Quality Assurance for Climate Codes

THELMA 2014
Edge Hill University are partners in the Quality Assurance for Climate Codes (QACC) project, which forms a significant phase of project work for the Data Analysis and Representation group. The predictions of climate change are made by computer simulations.  The models of the Earth’s climate are based on expert meteorological understanding and may be assumed to be sound.  However, the computer programs are large and complex, with long histories of development and many authors.  There is a risk that they contain programming errors. The existence of errors could cause underestimation or overestimation of the predicted changes, and could undermine the credibility of the studies which make the predictions.  This becomes an issue as government and military agencies use such models to make critical decisions to drive policy.

The Software Quality Assurance team at Edge Hill Computing Department, led by Dr Mark Anderson, is working in collaboration with John Collins and Brian Farrimond of SimCon Ltd (http://www.simcon.uk.com ) to identify issues in climate models and develop strategies for the software development processes of the models to overcome and avoid errors which are discovered.

The project team has access to the SimCon software tools which automate the detection of errors in large programs such as climate models. The tools can verify the complete absence of many classes of error.  The University also has a small cluster computer which may be used to run climate prediction programs with test data. We are using the tools and hardware to:

  • analyse the major climate prediction programs and to report on the quality of implementation;
  • run the programs on the high performance machine with test data, and to investigate the effect of correcting any errors discovered.

Thee project outcome will be directly relevant to any organisation developing large Fortran models particularly in the fields of science and engineering where Fortran continues to be the predominant language used.

Climate change is predicted to accelerate far beyond currently observable effects during the next few decades.  Very large sums of money are being spent to reduce carbon emissions and to convert a significant proportion of the UK national power generation to renewable energy sources and to nuclear power.

The predictions of climate change are made by computer simulations.  The models of the Earth’s climate are based on expert meteorological understanding and may be assumed to be sound.  However, the computer programs are large and complex, with long histories of development and many authors.  There is a risk that they contain significant programming errors. The existence of errors could cause underestimation or overestimation of the predicted changes, and could undermine the credibility of the studies which make the predictions.  Most of the programs are publicly available in the academic world and the errors will eventually be found.

The project is expected to have considerable impact in the climate modelling world. Preliminary investigations of Fortran code used in weather forecasting (WRF Model) have revealed a number of issues, either related to the code or the compilers used to build the code, and it is reasonable to assume that most, if not all, climate models would face the same issues.  It is possible that these issues may call into question the validity of conclusions drawn from the models which are the main source of predictions about global warming. It is also possible that we may able to demonstrate that the code is free from many classes of error or modify the code systematically so that this is indeed the case.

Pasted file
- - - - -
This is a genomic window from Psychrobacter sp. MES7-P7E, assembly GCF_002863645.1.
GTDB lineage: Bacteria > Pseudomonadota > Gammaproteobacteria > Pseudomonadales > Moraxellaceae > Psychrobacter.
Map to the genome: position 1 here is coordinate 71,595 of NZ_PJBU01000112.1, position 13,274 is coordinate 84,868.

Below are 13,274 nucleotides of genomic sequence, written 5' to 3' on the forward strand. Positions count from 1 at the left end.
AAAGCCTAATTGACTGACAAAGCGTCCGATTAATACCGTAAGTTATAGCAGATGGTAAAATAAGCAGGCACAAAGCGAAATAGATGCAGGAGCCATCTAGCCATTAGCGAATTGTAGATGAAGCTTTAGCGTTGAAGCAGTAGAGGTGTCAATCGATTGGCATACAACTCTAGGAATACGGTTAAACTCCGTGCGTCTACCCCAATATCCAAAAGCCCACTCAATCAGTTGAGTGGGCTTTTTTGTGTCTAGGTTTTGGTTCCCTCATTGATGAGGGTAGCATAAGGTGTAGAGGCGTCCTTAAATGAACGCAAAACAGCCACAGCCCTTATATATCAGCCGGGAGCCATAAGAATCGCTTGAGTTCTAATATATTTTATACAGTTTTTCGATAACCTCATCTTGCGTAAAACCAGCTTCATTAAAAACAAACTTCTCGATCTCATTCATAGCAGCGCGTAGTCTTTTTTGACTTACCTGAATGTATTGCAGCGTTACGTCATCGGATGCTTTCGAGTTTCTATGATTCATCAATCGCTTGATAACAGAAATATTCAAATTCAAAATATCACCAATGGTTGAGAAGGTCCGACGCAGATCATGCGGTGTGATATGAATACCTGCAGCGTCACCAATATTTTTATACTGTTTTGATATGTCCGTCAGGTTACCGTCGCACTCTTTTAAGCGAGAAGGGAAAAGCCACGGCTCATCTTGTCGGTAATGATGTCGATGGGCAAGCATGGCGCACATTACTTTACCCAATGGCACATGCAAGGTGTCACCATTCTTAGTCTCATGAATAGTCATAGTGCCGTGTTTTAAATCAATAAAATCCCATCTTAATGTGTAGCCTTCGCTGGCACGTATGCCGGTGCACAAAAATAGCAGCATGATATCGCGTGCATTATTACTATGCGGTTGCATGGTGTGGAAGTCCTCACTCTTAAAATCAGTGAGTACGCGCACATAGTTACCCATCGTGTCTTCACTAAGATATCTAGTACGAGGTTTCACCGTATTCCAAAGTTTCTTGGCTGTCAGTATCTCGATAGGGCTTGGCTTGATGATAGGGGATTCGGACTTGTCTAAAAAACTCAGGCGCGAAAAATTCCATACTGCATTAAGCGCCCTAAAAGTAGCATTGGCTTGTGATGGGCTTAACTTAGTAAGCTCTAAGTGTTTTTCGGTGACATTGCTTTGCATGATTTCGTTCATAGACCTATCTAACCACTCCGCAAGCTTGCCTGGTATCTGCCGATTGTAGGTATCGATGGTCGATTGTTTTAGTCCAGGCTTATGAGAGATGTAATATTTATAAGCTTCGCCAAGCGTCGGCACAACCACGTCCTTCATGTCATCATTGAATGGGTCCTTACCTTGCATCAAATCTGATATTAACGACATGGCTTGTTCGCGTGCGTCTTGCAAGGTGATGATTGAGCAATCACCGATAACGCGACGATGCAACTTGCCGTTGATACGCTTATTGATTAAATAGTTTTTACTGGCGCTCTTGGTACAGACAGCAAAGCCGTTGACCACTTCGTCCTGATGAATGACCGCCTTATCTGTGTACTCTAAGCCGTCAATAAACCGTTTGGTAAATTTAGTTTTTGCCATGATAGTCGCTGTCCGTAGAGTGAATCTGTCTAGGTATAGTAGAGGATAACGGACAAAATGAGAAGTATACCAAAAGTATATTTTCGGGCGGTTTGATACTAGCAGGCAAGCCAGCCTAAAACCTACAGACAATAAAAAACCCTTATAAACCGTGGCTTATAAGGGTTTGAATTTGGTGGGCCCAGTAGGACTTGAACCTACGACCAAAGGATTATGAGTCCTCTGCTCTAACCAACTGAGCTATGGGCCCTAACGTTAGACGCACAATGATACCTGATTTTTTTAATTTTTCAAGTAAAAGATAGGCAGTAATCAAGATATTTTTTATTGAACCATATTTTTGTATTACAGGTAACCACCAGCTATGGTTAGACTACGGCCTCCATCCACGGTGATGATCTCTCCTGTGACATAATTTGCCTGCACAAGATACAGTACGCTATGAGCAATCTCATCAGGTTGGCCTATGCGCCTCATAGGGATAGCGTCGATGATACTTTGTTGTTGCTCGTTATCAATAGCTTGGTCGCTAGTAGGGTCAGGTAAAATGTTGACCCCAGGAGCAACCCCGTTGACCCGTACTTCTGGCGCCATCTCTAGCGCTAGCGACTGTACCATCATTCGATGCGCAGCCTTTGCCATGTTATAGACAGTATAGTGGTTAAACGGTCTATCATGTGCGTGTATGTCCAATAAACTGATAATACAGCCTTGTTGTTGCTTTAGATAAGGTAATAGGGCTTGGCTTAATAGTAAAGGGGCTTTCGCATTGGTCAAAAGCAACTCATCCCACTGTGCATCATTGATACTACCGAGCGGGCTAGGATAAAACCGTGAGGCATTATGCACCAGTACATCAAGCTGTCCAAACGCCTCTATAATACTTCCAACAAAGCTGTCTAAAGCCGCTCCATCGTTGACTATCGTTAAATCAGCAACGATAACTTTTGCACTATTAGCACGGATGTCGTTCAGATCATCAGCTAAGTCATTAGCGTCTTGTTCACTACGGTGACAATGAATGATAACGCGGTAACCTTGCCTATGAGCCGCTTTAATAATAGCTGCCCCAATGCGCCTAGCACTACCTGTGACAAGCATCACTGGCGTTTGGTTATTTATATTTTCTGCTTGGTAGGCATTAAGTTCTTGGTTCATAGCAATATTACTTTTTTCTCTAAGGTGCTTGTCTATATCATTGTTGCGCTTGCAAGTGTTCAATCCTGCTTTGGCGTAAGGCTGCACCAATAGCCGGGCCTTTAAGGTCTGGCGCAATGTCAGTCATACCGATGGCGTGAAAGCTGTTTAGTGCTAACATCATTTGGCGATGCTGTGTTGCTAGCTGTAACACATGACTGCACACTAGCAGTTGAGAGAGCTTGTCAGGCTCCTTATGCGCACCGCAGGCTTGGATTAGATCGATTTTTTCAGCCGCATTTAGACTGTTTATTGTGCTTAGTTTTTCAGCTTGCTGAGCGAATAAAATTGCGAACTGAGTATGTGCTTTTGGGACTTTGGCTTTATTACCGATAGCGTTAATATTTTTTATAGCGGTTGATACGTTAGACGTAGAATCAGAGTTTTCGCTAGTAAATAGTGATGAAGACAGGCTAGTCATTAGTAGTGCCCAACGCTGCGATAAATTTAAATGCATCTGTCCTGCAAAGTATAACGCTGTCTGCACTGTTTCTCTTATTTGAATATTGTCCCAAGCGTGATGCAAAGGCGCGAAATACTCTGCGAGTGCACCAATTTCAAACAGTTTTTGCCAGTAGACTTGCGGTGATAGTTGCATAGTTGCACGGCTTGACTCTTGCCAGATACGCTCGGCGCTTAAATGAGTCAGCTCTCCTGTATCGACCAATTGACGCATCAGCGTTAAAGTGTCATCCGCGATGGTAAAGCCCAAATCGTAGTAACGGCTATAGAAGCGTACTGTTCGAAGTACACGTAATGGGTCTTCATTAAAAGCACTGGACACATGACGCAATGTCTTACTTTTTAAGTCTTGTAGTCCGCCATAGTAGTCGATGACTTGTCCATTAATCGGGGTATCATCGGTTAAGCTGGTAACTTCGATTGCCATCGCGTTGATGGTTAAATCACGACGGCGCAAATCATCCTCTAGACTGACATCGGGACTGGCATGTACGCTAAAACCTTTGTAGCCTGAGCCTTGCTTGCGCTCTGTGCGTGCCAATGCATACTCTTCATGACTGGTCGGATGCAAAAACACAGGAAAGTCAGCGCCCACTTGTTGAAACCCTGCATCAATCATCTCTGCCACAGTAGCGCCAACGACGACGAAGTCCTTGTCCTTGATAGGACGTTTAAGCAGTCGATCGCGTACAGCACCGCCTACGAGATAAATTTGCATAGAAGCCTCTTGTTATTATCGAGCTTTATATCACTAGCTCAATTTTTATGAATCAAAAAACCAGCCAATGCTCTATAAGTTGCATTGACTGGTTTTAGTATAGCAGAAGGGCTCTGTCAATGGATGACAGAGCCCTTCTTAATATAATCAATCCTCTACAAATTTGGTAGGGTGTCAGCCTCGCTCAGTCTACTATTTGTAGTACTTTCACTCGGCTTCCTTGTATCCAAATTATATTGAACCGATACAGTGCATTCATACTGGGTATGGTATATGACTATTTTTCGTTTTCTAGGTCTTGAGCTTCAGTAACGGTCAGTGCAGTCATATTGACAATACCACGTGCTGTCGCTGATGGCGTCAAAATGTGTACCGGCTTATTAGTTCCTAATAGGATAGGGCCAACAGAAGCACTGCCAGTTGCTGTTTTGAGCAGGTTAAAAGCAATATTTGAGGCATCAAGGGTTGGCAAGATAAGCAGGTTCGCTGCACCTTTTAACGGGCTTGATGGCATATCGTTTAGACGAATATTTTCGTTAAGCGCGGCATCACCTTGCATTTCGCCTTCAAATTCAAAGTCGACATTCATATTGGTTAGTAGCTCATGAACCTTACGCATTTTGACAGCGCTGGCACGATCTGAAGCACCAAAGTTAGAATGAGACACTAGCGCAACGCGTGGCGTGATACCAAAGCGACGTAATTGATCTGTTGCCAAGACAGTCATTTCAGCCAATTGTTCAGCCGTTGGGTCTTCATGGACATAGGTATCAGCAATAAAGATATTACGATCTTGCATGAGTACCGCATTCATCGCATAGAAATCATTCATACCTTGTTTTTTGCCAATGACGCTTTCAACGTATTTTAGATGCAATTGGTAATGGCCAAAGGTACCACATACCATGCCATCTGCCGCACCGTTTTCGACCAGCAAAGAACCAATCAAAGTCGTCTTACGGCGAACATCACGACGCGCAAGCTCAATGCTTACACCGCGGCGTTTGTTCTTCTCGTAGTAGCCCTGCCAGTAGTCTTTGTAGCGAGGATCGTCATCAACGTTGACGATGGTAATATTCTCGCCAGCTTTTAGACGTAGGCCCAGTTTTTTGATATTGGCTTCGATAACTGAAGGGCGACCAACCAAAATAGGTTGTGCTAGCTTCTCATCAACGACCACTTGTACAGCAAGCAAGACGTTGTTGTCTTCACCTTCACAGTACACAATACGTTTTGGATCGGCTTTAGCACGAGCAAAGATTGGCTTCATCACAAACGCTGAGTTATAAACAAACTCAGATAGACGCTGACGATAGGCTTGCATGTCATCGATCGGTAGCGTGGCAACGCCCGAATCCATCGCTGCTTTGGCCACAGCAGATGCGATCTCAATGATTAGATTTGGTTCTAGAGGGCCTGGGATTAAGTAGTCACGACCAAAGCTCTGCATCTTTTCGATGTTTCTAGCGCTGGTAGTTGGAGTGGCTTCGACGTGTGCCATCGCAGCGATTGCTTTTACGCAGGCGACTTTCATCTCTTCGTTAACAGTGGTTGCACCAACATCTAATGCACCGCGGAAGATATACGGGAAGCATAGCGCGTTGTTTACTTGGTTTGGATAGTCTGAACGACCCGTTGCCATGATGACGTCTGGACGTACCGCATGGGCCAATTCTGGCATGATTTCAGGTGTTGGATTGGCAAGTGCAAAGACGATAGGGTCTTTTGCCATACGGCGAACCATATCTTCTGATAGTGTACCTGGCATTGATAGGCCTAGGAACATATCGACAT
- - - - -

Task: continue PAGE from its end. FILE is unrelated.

Publications

  • Collins, J., Farrimond, B., Anderson, M., Owens, D., Bayliss, D. and Gill, D. “Automated Quality Assurance Analysis: WRF – a case study”.  Accepted for publication in Proceedings of 5th International Conference on Computer Engineering and Technology (ICCET), Vancouver, Canada, 13-14 April 2013
  • Owens, D. and Anderson, M. “A Generic Framework for Automated Quality Assurance of Software Models: Supporting Languages of Multiple Paradigms”.  Accepted for publication in Proceedings of 5th International Conference on Computer Engineering and Technology (ICCET), Vancouver, Canada, 13-14 April 2013

Submitted Papers

  • Collins, J., Farrimond, B., Flower, D., Anderson, M. and Gill, D. “Removal of Numerical Drift in Parallel Debugging: WRF – a case study”.  Submitted to Automated Software Engineering, Springer-Verlag, June 2012
  • Collins, J., Farrimond, B., Flower, D., Anderson, M. and Gill, D. “The Removal of Numerical Drift from Scientific Models: A Case Study using WRF”.  Submitted to 22nd Australasian Software Engineering Conference (ASWEC 2013), Melbourne, June 2013

Presentations/Posters

  • Collins, J., Farrimond, B., Anderson, M. “Analysis of the WRF Program.” Presented at 13th Annual WRF Users Workshop, Boulder, CO. 25-29 June 2012.
  • Collins, J., Farrimond, B., Anderson, M., Owens, D., Bayliss, D. “Systematic Errors in Climate Models Consequent on the Design of the Fortran Language: Detection and Correction”.  To be presented at the 4th WGNE Workshop on systematic errors in weather and climate models, UK Met Office, Exeter, UK, 15-19 April 2013

 

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